Betelgeuse brightness dims as it enters helium-burning phase; not close to exploding: Study

Betelgeuse is the nearest red supergiant star to Earth. An aging, red star, it has swollen in size and developed complex and evolving changes in the nuclear fusion furnace at its core. According to NASA, if it replaced the Sun at the centre of the solar system, its outer surface would extend past Jupiter’s orbit. Researchers have recently observed that the star, which is usually one of the brightest in the winter sky, has shown an unprecedented drop in its brightness, leading to speculations that the star may be about to explode.

Researchers from Ken’ichi Nomoto at the Kavli Institute for the Physics and Mathematics of the Universe (Kavli IPMU) conducted a rigorous examination of the star and concluded that the star is in the early core helium-burning phase and has smaller mass and radius, and is closer to Earth, than earlier thought. They inferred from the study that the smaller brightness variations of the star were driven by pulsations and the dimming occurred due to a dust cloud.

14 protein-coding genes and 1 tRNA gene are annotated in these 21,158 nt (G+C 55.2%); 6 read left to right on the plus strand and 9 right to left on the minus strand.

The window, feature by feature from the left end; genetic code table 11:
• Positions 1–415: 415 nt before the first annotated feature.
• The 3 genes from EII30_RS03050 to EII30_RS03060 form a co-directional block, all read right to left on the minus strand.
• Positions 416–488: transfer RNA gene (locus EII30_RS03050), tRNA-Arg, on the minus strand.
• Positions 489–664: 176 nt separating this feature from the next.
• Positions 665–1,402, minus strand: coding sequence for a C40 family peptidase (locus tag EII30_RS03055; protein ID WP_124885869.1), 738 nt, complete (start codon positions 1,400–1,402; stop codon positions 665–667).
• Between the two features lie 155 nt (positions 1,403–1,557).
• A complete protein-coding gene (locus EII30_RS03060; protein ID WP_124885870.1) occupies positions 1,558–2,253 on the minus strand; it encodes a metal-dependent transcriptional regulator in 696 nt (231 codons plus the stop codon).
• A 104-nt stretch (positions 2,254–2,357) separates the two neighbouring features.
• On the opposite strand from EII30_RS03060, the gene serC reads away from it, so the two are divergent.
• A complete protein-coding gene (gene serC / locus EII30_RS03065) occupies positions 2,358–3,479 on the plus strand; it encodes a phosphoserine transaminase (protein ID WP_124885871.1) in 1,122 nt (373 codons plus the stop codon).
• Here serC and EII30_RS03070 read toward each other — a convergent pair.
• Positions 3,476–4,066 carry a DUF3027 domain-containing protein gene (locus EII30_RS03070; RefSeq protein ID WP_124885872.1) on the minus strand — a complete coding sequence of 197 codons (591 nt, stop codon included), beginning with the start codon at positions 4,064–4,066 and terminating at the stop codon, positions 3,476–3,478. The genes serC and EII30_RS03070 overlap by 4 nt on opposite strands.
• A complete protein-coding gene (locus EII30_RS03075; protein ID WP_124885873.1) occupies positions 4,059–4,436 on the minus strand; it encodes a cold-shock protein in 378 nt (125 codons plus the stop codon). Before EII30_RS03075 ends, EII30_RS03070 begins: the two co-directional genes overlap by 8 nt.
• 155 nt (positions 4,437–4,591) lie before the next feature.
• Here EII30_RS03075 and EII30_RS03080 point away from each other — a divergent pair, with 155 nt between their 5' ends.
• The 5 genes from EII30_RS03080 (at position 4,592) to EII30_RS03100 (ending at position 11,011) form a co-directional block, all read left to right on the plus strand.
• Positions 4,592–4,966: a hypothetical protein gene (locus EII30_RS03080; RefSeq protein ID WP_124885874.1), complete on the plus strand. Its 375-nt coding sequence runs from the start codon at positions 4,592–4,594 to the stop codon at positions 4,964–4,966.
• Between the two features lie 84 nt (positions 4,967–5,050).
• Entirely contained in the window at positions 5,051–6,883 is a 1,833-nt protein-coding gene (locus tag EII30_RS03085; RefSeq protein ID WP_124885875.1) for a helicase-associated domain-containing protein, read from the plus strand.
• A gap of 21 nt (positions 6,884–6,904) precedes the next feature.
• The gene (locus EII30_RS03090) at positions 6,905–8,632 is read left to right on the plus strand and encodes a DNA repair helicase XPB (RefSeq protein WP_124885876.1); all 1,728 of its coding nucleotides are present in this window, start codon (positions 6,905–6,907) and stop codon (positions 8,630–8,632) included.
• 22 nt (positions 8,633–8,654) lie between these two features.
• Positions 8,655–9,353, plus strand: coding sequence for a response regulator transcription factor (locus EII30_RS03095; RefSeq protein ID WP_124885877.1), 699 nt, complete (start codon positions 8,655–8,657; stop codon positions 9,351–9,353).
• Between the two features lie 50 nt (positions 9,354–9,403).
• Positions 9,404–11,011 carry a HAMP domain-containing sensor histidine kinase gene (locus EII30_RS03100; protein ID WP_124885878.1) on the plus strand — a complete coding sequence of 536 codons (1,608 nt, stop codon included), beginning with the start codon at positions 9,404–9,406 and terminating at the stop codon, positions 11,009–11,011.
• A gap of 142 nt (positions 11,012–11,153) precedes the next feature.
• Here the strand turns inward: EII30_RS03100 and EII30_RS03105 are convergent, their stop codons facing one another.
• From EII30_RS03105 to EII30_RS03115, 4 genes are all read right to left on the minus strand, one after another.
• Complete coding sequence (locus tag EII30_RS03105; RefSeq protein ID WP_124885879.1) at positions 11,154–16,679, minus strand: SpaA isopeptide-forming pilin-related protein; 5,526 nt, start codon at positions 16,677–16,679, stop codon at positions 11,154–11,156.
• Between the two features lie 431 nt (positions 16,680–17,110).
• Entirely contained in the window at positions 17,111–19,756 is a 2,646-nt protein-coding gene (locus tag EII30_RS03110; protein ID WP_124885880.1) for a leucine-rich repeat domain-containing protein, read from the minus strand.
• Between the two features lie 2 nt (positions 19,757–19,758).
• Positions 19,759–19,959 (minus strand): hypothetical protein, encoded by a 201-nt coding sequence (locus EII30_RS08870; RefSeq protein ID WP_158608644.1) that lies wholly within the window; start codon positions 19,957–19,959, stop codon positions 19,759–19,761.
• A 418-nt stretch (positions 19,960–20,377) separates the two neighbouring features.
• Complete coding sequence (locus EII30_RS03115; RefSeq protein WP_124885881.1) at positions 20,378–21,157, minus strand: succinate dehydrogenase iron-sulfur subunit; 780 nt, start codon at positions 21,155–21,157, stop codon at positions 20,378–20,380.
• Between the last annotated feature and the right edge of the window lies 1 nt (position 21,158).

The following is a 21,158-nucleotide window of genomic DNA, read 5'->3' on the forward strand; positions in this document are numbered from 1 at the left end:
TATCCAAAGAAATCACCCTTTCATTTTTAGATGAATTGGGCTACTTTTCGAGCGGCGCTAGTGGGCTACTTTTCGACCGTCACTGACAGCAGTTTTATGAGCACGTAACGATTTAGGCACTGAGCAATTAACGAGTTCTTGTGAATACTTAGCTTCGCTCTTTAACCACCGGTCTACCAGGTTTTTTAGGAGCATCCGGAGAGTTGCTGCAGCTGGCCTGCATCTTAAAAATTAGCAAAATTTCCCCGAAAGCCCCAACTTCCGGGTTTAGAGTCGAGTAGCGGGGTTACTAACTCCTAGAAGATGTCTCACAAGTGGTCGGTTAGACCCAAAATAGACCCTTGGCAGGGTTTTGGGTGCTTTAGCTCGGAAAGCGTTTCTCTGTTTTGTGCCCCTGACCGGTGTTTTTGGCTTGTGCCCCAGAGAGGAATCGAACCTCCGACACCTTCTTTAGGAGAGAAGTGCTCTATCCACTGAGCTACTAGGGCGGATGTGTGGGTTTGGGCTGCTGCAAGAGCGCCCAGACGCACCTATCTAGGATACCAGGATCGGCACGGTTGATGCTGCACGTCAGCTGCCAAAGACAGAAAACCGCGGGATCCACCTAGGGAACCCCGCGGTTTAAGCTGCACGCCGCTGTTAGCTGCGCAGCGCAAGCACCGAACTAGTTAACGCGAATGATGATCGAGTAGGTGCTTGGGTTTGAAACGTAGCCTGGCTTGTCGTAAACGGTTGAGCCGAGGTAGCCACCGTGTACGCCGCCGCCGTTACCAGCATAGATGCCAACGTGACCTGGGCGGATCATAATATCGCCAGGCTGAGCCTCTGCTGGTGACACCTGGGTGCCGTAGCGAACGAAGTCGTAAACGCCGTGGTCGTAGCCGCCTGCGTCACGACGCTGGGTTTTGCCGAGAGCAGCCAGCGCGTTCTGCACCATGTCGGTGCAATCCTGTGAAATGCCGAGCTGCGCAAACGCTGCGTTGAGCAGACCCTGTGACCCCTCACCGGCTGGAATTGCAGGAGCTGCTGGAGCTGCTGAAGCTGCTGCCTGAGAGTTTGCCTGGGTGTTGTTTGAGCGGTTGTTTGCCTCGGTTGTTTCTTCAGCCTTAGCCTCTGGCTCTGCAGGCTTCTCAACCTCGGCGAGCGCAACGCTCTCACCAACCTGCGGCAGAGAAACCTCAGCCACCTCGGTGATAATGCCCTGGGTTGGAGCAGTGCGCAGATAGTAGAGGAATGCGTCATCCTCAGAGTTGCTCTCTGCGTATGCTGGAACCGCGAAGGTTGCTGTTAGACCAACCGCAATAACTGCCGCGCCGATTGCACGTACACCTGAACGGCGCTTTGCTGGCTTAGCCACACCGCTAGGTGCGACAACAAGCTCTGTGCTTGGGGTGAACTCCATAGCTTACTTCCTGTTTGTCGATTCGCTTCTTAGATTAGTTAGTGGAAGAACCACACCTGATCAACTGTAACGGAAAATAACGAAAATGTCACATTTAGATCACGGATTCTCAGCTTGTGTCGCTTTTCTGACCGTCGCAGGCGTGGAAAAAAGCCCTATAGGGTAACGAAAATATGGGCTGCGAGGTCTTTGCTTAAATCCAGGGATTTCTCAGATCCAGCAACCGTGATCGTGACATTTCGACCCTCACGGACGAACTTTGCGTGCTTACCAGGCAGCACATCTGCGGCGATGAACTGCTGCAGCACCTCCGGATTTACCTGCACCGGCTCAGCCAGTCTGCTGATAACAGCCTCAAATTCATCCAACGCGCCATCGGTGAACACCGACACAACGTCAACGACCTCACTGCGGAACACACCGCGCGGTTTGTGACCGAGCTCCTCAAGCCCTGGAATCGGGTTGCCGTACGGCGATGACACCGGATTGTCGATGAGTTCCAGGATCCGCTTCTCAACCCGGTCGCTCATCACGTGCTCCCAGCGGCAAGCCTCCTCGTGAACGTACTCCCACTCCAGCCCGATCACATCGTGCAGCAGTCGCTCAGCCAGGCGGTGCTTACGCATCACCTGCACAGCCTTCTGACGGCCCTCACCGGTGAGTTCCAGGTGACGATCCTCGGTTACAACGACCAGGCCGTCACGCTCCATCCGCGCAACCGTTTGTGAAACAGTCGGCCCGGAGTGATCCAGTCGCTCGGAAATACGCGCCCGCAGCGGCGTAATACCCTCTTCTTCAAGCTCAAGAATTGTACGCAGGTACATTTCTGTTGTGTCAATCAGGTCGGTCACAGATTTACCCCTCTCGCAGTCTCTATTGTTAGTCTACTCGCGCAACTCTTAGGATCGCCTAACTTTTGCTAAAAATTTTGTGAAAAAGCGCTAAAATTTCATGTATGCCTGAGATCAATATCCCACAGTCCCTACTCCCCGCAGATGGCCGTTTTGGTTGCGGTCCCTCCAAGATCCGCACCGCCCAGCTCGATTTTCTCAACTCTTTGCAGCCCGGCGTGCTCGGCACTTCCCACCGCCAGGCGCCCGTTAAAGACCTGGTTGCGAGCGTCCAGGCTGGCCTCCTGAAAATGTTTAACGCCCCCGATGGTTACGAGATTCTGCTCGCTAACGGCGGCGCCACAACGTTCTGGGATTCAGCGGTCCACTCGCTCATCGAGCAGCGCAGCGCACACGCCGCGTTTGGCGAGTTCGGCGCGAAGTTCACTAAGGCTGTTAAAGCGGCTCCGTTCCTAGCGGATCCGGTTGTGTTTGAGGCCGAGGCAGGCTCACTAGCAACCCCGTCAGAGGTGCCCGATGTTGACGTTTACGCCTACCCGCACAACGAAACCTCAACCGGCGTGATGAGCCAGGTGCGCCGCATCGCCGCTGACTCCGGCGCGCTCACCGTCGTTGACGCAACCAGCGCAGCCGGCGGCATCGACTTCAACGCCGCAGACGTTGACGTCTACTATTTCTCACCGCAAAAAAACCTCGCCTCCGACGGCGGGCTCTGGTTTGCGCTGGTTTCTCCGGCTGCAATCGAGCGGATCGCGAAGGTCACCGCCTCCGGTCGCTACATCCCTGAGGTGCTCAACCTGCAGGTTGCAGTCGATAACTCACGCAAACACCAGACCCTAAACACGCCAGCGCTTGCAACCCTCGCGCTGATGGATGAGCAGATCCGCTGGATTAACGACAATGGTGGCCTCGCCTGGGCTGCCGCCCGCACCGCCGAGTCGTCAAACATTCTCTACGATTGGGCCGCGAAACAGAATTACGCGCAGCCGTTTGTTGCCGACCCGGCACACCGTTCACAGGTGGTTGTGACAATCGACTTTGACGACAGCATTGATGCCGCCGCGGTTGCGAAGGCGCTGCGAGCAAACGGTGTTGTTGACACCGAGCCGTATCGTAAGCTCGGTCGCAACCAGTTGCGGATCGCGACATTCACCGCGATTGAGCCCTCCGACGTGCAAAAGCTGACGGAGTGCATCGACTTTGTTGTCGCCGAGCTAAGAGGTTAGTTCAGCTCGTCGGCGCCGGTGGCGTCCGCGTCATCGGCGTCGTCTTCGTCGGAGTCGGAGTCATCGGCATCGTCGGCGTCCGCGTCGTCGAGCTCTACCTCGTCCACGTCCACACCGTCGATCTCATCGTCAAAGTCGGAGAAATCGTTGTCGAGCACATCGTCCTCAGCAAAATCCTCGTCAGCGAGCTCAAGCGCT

Betelgeuse brightness dims as it enters helium-burning phase; not close to exploding: Study

An illustration of how the Southern region of the rapidly evolving, bright red supergiant star Betelgeuse became fainter for several months during 2019-20. Image: NASA/ESA

The research team led by D Meridith Joyce from the Australian National University (ANU) analysed variations in brightness of Betelgeuse by using evolutionary hydronamic and seismic modelling. They reached the conclusion that the star is burning helium in its core. Researchers also pointed out that the stellar pulsations are causing the star to brighten or fade with two periods of 185 days and approximately 400 days.

The scientific results point towards that fact that the Betelgeuse is not at all close to exploding and that it is too far from Earth for the eventual explosion to have significant impact on the Blue planet.